Windows 7 Starter includes hidden wireless feature, says sleuth
- 04 December, 2009 05:27
Microsoft may have buried a wireless networking feature in Windows 7 Starter, the edition installed on most netbooks, but it did not actually disable the ad hoc wireless feature, as the firm's marketing materials claim, a noted Windows blogger said today.
Ad hoc wireless networking, which lets several Windows computers share a single connection, was one of several networking features Microsoft claims are not available in Windows 7 Starter. Those features, which include ad hoc networking, Internet connection sharing and network bridging, are present in the more expensive, tools-laden editions, such as Home Premium and Professional.
But according to Rafael Rivera, ad hoc networking is present in Starter, albeit hidden.
"On Windows 7 Starter Edition, the 'Set up a wireless ad hoc network' link in the [Set Up a Connection or Network] dialog is missing," said Rivera in an entry on his Within Windows blog yesterday.
Rivera, who regularly roots out under-the-cover facts about Microsoft and Windows, most recently made news when he took Microsoft to task for lifting code from an open-source project for the company's Windows 7 USB/DVD Download Tool (WUDT). After Rivera disclosed the code appropriation, Microsoft yanked WUDT and then later announced it would re-release the tool as open-source. Last week, however, it postponed the re-release , saying it needed more time to test the revamped WDUT.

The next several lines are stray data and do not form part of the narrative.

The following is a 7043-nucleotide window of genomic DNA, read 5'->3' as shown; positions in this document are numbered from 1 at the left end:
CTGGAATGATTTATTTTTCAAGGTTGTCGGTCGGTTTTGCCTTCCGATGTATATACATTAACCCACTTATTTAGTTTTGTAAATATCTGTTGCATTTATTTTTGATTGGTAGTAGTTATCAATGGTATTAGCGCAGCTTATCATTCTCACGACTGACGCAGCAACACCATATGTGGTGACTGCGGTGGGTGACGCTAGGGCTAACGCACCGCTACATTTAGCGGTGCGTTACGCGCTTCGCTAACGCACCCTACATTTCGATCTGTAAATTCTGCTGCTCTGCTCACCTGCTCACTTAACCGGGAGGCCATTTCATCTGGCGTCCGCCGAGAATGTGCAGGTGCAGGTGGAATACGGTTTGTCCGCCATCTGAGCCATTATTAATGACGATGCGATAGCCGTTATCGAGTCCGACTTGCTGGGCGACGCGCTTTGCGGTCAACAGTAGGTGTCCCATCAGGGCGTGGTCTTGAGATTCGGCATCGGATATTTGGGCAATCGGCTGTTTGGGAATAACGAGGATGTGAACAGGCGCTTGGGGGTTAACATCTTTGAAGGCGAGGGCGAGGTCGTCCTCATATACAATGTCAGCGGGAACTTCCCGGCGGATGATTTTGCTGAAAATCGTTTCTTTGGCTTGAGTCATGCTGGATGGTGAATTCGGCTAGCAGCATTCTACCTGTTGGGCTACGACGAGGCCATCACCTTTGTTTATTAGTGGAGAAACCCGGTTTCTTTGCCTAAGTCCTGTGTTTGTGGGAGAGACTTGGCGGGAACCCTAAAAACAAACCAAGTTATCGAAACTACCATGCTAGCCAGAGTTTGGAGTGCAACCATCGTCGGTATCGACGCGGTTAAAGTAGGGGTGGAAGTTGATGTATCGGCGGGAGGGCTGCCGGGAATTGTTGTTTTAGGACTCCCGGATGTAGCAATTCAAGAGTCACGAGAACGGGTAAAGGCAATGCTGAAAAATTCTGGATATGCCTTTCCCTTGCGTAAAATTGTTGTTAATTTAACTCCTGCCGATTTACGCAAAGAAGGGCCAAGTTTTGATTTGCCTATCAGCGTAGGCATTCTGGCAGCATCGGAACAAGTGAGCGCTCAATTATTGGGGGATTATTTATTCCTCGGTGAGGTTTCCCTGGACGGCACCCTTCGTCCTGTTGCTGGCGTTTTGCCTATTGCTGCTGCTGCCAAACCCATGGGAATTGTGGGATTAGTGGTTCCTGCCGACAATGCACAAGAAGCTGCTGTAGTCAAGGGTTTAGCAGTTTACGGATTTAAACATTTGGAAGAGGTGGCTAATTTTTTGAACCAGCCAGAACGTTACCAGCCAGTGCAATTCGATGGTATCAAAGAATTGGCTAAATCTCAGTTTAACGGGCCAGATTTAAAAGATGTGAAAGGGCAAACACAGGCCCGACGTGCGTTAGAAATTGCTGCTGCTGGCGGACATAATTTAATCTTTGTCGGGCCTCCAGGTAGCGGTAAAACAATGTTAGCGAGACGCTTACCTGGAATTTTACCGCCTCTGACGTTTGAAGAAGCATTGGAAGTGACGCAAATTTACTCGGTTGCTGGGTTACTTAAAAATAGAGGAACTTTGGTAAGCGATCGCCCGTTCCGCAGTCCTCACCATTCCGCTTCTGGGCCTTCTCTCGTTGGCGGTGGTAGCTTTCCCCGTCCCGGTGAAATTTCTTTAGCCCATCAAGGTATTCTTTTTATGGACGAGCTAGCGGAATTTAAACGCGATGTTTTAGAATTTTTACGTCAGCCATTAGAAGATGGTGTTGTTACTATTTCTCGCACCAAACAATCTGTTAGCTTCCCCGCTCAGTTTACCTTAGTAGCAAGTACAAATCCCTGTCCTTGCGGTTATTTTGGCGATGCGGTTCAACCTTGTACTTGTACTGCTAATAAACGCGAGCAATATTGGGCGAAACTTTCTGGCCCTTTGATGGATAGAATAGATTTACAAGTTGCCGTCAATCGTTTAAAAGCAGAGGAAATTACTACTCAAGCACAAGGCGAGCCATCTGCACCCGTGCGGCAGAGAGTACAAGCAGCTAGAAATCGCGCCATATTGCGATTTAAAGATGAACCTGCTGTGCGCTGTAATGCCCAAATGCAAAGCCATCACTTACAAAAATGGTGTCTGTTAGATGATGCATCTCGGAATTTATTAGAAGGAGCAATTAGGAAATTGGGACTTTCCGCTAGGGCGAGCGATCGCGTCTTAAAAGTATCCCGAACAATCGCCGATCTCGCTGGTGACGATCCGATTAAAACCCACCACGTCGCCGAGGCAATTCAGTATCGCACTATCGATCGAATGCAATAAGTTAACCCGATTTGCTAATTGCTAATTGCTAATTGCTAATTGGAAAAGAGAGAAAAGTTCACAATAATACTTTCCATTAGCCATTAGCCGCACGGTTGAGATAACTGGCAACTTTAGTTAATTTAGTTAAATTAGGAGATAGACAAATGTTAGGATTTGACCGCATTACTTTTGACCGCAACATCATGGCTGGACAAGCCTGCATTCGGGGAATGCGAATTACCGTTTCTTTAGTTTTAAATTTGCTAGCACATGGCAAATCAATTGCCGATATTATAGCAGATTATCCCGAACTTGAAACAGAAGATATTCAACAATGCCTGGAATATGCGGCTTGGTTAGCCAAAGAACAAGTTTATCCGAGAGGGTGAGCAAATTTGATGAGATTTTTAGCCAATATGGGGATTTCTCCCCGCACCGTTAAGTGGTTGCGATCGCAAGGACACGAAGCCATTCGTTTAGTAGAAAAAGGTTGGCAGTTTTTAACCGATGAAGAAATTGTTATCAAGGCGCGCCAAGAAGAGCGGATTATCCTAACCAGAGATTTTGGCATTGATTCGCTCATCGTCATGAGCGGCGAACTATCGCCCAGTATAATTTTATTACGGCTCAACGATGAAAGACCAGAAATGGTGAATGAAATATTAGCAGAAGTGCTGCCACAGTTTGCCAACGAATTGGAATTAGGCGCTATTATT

In an interview conducted via instant messaging today, Rivera confirmed that ad hoc networking is part of Windows 7 Starter.
"You're licensed to use ad hoc networking ... you're [just] not licensed to use the shortcut in this dialog [in Windows 7 Home Premium]," Rivera wrote in this blog. "To access the wizard that this link normally points to, simply Start Menu search for 'adhoc'."
By searching for "adhoc" in Starter, then launching the executable, netbook users can create an on-the-fly connection for sharing an Internet connection.
Rivera expects that Microsoft will close the loophole in a future update, hotfix or service pack. "I believe it's safe to assume this is an unintentional screw up. Enjoy it while you can, netbook cheapos," he said.
This is not the first time that a hidden networking feature of Windows 7 has been revealed. In October, a Philadelphia developer found an unfinished feature of Windows 7 that turns any laptop into a wireless access point, allowing other Wi-Fi-enabled devices to share the connection without special software. The "Virtual Wi-Fi" feature in Windows 7, which Microsoft at one point touted, was only half-finished, said Alex Gizis, CEO of Nomadio, whose programmers dug up the hotspot-making code.
Virtual Wi-Fi is similar to, but more flexible, than ad hoc networking.
Microsoft did not immediately reply to questions about ad hoc networking in Windows 7 Starter, including whether it will, as Rivera speculated, issue a patch that will completely disable the feature.